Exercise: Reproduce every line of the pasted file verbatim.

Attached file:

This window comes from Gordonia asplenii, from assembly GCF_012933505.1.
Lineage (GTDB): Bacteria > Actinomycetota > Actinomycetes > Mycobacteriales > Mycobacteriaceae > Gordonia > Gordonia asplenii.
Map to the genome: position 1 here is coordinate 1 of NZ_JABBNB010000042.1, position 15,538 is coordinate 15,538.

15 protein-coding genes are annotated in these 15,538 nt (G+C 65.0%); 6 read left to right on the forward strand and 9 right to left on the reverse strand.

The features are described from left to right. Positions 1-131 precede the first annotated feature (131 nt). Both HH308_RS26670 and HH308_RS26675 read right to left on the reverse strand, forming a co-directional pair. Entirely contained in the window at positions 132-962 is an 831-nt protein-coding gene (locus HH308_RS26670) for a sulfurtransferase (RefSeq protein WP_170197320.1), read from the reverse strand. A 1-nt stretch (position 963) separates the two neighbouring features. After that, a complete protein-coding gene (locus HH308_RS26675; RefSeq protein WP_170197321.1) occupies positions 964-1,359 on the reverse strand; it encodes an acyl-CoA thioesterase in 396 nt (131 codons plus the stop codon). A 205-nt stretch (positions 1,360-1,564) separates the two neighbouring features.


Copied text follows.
This window comes from Gordonia asplenii, from assembly GCF_012933505.1.
Lineage (GTDB): Bacteria > Actinomycetota > Actinomycetes > Mycobacteriales > Mycobacteriaceae > Gordonia > Gordonia asplenii.
Map to the genome: position 1 here is coordinate 1 of NZ_JABBNB010000042.1, position 15,538 is coordinate 15,538.

15 protein-coding genes are annotated in these 15,538 nt (G+C 65.0%); 6 read left to right on the forward strand and 9 right to left on the reverse strand.

The features are described from left to right. Positions 1-131 precede the first annotated feature (131 nt). Both HH308_RS26670 and HH308_RS26675 read right to left on the reverse strand, forming a co-directional pair. Entirely contained in the window at positions 132-962 is an 831-nt protein-coding gene (locus HH308_RS26670) for a sulfurtransferase (RefSeq protein WP_170197320.1), read from the reverse strand. A 1-nt stretch (position 963) separates the two neighbouring features. After that, a complete protein-coding gene (locus HH308_RS26675; RefSeq protein WP_170197321.1) occupies positions 964-1,359 on the reverse strand; it encodes an acyl-CoA thioesterase in 396 nt (131 codons plus the stop codon). A 205-nt stretch (positions 1,360-1,564) separates the two neighbouring features.